Senate Speaker Ron Ramsey sought Thursday to quash speculation that he might try to unseat Gov. Bill Haslam in 2014 and accused the news media of exaggerating any differences between the two.
Ramsey, a Tea Party Republican who lost to Haslam in their party’s gubernatorial primary last summer, is butting heads with the governor on the most controversial issues before the legislature. That has led to talk that he might run against his old foe again.
Asked by reporters whether he would run for governor in 2014, Ramsey said, “No. Period. Under no circumstances. It’s not even on my radar screen. No. I mean, I had a wonderful experience running for governor in 2010. If anything, Governor Haslam and I became better friends through that process. I cannot see any circumstance where I’d run for governor again.”
Among the points of disagreement between Haslam and Ramsey are collective bargaining for teachers, tort reform and election of the state attorney general and Supreme Court judges. Ramsey generally takes a more conservative, harder line.
In addition, Ramsey seemingly has tried to upstage the new governor. Only last week, he announced the creation of a website to give Tennesseans a venue to vent their frustration over government red tape. Haslam has vowed to rid the state of burdensome business regulations.
Ramsey conceded Haslam expressed concerns about the website to the Senate speaker before the announcement.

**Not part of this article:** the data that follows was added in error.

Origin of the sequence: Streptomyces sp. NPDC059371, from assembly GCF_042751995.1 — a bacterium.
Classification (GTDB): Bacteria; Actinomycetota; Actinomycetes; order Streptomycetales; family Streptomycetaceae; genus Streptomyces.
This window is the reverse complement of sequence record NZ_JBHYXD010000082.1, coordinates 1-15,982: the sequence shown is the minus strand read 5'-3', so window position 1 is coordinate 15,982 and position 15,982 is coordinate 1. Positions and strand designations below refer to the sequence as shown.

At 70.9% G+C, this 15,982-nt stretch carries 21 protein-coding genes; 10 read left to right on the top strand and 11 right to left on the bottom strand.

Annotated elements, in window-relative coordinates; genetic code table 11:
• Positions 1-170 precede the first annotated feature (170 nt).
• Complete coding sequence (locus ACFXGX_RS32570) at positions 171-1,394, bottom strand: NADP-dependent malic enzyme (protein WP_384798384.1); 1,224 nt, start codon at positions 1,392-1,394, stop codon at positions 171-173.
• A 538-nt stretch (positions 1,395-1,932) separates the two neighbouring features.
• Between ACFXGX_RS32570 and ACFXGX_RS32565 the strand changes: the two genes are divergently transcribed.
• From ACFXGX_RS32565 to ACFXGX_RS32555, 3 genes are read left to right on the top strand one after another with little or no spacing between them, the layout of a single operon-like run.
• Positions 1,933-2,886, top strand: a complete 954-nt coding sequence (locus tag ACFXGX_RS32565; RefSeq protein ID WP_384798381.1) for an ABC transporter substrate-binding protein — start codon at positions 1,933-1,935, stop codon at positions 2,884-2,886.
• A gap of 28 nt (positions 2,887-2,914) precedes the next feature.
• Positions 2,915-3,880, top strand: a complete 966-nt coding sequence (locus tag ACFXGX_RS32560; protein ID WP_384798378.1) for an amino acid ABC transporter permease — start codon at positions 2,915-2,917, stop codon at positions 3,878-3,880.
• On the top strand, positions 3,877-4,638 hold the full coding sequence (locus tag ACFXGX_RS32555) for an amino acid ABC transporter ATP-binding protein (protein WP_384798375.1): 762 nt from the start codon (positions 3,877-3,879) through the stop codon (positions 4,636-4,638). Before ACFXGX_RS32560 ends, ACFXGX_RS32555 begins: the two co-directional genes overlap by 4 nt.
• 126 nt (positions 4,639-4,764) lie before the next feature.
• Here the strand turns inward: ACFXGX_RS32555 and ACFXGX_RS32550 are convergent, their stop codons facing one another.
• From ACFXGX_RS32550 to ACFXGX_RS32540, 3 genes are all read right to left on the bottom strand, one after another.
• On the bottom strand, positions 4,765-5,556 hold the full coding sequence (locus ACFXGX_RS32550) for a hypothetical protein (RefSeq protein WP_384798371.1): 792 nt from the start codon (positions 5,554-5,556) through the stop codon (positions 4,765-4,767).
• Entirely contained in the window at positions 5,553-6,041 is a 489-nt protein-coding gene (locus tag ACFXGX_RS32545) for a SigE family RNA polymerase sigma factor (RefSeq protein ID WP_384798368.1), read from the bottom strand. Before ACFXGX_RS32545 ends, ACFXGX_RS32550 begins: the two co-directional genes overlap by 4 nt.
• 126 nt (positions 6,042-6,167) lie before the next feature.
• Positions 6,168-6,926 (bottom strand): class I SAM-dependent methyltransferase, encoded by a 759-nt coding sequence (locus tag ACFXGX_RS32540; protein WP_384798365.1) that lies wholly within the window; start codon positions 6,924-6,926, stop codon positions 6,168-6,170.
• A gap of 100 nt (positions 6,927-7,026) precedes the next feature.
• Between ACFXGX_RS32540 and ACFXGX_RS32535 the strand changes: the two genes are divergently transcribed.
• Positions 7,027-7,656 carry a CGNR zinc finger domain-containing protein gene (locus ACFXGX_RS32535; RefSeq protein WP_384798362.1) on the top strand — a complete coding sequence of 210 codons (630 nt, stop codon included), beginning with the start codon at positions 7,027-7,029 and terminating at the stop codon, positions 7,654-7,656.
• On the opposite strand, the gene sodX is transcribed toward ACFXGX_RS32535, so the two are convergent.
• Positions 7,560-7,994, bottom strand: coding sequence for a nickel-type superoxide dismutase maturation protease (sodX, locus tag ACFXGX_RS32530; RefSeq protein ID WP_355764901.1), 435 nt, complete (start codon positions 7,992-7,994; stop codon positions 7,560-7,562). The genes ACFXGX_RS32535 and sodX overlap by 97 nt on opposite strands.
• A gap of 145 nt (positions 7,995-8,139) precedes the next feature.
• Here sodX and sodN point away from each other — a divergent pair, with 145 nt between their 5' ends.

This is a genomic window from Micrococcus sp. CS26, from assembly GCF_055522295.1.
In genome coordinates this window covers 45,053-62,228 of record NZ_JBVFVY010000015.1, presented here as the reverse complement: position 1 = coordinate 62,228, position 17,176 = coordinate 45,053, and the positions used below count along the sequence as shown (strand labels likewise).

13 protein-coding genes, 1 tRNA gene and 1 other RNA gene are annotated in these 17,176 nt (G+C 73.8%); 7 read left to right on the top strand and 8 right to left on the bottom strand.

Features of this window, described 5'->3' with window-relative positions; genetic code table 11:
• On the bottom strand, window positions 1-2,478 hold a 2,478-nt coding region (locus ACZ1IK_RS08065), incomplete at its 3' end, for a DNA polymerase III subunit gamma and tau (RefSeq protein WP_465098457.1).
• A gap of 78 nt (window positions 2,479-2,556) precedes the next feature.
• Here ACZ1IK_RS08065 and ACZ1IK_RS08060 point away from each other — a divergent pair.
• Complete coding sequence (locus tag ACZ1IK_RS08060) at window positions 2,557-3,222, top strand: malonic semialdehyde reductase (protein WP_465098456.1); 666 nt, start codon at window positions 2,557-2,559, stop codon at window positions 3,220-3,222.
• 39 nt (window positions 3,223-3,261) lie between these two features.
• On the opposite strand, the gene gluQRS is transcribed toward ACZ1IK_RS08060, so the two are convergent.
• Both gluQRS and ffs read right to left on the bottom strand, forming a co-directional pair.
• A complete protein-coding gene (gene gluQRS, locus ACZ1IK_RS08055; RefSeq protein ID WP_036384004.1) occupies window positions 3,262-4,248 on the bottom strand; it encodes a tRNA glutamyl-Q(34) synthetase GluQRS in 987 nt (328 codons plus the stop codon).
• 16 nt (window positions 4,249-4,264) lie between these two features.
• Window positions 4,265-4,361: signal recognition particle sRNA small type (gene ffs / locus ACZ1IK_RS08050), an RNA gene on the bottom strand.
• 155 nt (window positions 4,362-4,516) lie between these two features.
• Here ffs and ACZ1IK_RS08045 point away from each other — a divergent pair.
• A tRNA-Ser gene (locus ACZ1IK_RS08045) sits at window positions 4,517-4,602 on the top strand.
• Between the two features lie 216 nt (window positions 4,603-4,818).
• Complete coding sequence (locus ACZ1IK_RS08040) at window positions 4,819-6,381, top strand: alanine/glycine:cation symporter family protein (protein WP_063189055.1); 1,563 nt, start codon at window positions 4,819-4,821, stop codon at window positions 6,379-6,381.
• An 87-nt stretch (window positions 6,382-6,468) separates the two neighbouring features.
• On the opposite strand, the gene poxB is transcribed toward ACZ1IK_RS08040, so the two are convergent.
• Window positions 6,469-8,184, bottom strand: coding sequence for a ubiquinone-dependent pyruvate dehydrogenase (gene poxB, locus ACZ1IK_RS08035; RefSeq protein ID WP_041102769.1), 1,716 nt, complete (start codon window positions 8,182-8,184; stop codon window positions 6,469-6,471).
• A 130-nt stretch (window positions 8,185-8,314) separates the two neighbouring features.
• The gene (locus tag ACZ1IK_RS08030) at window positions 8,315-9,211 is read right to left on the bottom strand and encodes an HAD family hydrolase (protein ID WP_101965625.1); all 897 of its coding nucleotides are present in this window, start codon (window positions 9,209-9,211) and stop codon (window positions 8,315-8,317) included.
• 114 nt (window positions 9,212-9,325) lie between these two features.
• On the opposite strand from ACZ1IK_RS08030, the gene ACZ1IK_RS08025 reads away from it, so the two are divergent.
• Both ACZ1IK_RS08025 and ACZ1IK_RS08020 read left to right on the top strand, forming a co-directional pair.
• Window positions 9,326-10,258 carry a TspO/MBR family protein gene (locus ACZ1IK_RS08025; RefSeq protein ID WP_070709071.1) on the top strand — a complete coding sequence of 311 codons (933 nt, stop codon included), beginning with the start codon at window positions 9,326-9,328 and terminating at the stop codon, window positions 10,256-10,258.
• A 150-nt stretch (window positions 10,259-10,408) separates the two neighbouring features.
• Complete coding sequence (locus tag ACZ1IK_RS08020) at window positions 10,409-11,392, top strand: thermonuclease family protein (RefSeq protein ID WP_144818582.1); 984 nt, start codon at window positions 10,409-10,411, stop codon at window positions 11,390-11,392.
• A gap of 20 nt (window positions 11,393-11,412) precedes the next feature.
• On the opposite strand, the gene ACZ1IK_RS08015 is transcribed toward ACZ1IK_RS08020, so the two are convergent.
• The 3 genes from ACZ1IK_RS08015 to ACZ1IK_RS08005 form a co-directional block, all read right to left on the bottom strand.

“I guess the only concern he had at all was legitimate in the fact that those departments where we’re going to cut the red tape are now his departments,” Ramsey said. “But I explained to him that I think this is the perfect time to do it because he hasn’t put his stamp on those departments yet, and this is something on which we can work in unison to make sure we can accomplish his goal of cutting red tape.”
Ramsey said reporters are “driving that wedge” between Republican Party factions.
“There’s nothing wrong with it. That’s what your job is,” he said. “The press in general, now that there’s a solid majority in both houses, the story has to be driving that wedge. If there were no disagreements, the story would be that the Republicans were walking in lockstep like stormtroopers or something like that. The story’s got to be either way. Either we’re in lockstep or we’re not. And that’s fine. I could not have a better relationship with the governor than I do.”